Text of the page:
The Czech Republic for years have been pumping out talented goaltenders with the likes of Dominik Hasek, Roman Turek, and Roman Cechmánek. However, for the upcoming Winter Olympics, the Czech Republic is facing a problem that they haven’t seen in many years: lack of solid goaltending.
The Pittsburgh Penguins’ Tomas Vokoun is out with a blood clot in his pelvis that sidelined him previously in 2006 and is not expected to be ready. The other top option, the Washington Capitals’ Michal Neuvirth hasn’t played since late November with a lower body injury and he is only the backup netminder in Washington. The Czech Republic may need to dig deep, real deep, in order to find some goaltending if they want to usurp Canada’s crown at the Winter Olympics.
This is pretty much a no-brainer. As really the only healthy Czech goalie in the NHL, the Winnipeg Jets’ Ondrej Pavelec will get the nod to play for the Czech Republic in Sochi.
Pavelec has been shaky this season for the Jets, but he’s all the Czechs have at this point. Pavelec’s GAA (2.86) and his save percentage (.908) is among the worst of goalies in the NHL. If there is one redeeming quality in Pavelec, it’s this: he is an absolute workhorse. Pavelec started all but four games last season and started 68 the season before that. The Czech Republic squad needs at least a goalie that can go out there every night and play and, given the options, Pavelec might just have to do that.
Although Jakub Stepanek doesn’t play in the NHL, it’s one name to look at for the Czech roster. Stepanek, who currently plays in the KHL, was a member of the Czech Republic’s 2010 Winter Olympic team and that could just work in his favor.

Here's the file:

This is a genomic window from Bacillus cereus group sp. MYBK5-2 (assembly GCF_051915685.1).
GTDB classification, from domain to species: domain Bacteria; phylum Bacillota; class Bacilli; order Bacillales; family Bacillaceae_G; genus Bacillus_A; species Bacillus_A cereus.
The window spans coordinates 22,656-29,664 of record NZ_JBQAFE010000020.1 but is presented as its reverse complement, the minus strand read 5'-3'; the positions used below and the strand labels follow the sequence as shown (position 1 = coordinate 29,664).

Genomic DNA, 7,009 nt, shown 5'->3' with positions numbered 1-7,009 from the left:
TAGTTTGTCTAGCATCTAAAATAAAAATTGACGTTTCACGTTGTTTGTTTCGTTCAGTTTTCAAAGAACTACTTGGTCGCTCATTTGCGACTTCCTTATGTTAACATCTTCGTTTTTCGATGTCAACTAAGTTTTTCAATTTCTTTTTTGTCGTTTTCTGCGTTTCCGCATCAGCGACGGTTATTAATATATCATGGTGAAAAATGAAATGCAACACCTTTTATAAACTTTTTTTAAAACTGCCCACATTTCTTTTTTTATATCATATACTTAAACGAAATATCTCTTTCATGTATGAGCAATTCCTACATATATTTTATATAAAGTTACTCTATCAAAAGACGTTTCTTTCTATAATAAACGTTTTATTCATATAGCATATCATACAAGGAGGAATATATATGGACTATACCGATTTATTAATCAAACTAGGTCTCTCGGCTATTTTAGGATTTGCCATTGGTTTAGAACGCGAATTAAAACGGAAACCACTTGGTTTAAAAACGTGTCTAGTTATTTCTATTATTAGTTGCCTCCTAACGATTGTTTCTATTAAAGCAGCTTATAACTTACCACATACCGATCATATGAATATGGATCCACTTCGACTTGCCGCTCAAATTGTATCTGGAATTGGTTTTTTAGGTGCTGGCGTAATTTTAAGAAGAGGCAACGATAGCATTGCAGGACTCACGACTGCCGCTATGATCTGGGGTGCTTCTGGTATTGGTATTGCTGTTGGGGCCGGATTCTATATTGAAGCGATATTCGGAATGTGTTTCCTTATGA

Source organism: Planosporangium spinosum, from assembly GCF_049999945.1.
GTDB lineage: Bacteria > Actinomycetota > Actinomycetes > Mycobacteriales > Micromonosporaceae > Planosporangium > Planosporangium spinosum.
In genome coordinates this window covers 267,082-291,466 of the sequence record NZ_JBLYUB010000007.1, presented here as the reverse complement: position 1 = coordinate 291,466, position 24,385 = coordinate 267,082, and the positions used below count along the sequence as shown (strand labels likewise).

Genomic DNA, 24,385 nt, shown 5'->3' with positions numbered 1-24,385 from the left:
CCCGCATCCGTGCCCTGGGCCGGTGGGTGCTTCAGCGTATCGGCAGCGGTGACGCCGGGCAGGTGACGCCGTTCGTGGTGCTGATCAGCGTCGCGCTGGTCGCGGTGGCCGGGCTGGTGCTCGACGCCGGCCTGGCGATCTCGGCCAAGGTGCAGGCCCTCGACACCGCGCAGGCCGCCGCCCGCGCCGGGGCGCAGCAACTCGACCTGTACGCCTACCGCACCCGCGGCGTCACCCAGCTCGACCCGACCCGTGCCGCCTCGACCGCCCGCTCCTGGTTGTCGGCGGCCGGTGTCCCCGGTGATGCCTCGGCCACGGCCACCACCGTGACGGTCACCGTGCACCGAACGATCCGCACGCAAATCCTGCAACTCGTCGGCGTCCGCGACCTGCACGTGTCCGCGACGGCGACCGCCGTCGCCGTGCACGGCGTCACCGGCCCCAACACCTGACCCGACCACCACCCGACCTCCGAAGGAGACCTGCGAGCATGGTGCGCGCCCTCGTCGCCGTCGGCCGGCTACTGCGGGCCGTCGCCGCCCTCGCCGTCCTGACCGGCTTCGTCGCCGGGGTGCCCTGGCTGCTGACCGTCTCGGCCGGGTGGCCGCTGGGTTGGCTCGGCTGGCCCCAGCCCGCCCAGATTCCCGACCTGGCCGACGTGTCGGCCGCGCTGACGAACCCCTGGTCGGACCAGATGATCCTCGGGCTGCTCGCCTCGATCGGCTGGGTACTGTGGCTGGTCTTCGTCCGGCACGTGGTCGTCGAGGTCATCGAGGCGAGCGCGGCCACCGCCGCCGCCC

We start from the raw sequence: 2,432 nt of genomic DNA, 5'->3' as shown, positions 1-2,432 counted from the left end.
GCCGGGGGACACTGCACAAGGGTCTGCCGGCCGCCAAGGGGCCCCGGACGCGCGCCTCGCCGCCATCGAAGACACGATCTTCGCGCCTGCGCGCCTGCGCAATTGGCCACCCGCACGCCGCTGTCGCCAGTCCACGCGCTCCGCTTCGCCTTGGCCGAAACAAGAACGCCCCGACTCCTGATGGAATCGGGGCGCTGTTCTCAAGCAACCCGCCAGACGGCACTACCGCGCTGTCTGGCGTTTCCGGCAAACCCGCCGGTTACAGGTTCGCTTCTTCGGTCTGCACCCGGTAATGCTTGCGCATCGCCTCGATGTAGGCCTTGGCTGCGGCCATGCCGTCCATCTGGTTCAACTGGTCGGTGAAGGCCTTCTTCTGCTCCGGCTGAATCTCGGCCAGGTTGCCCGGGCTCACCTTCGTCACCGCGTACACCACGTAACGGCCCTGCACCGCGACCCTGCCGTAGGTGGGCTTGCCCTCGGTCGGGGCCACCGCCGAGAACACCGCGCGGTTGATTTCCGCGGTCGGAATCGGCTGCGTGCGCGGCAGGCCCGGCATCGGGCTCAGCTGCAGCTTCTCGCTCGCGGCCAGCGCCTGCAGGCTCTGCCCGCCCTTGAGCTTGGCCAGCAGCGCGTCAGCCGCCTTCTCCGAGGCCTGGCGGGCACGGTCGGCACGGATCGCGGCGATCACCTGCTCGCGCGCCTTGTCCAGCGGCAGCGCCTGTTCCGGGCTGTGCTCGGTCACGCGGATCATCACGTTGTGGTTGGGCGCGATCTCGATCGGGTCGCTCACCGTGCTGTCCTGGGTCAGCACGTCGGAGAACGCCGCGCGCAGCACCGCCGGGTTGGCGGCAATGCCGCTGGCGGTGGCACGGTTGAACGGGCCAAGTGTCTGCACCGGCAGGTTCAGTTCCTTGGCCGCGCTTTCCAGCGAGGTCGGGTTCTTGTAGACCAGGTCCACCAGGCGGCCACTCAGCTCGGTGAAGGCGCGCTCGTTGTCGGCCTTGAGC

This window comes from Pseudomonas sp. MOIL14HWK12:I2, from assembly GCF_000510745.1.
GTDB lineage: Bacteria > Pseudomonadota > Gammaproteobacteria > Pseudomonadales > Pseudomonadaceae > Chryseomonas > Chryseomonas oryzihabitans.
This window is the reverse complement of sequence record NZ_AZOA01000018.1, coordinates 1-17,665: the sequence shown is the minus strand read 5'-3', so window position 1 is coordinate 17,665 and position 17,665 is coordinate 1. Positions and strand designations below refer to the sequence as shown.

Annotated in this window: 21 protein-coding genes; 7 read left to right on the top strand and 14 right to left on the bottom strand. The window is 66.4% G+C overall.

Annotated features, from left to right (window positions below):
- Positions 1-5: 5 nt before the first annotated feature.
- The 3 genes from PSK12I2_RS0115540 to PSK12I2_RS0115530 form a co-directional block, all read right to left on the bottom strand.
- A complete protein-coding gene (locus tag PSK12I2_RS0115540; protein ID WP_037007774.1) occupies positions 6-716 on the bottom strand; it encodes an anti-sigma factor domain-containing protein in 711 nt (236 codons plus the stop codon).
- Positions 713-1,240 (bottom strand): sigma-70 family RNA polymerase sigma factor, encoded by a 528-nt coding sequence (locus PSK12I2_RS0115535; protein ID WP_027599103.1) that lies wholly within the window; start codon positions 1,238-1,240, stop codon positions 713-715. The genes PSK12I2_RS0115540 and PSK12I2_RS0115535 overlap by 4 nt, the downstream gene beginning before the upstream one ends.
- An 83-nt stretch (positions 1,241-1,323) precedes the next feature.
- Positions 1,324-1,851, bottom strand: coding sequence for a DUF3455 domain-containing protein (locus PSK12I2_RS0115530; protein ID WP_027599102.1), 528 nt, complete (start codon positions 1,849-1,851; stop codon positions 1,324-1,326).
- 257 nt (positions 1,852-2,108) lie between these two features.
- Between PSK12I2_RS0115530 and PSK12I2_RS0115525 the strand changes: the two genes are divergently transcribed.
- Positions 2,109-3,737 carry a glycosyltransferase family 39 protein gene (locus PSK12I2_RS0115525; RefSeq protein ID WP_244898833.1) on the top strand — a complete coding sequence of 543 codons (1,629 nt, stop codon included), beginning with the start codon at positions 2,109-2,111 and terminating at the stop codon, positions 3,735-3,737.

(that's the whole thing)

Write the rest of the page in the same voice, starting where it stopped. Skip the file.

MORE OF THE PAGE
While Stepanek has struggled this season, he has shown that he can be a good goaltender at times. He went 21-10-3 a few seasons back and has won at least 20 games twice in his short career. Stepanek has won bronze medals in 2011 and 2012 for the Czechs at the World Ice Hockey Championships. If nothing else, Stepanek could get a spot based upon his international experience and was a member of the Olympic team in Vancouver in 2010.
Although he just entered the league last month, Nashville’s Marek Mazanec could be a dark horse to make the Olympic squad.
Mazanec was having an absolutely great start to his season with the AHL Milwaukee Admirals. During his brief stint with the Admirals, Mazanec went undefeated, winning all five of his starts, before being called up to fill in for the Predators starting goaltender Pekka Rinne. Mazanec got off to another good start, but he has lost his last five starts, including an overtime loss to the Flyers.
He has shown flashes of brilliance this season in Nashville, like when he robbed James Neal with a great glove save.
Mazanec is only 22 years old and his play still needs to be fine tuned and I just don’t see him making the team this time around. If he plays up to his potential in Nashville, he could find a spot with the Czechs in PyeongChang in 2018.
Jakub Kovar is an intriguing goaltender for the Czechs. He’s a combination of Ondrej Pavelec’s workhorse style and Jakub Stepanek’s experience in international tournaments.
He, along with Stepanek, played very well at the 2012 IIHF World Championships. Kovar recorded a 2.05 GAA and a save percentage of 92.7% as he helped the Czechs win a bronze medal.
Kovar, drafted by the Philadelphia Flyers in 2006, played in an astonishing 52 games in the 2011-12 season going 28-24 with Ceske Budejovice HC. Kovar is that type of goalie that is capable of breaking out at any point, he has the skill and tremendous work ethic.The Flyers still hold his rights, so, if he does play well in the Olympics, the Flyers may have finally found their goalie of the future.
What do you think of the Czech Republic’s problem at goalie? Comment below or send me a Tweet, @MarkWGraham
Mark Wallace Graham has been a writer for TheHockeyWriters.com since March 2013. Growing up in New England, Boston Bruins hockey was in my blood. Follow me on Twitter, @MarkWGraham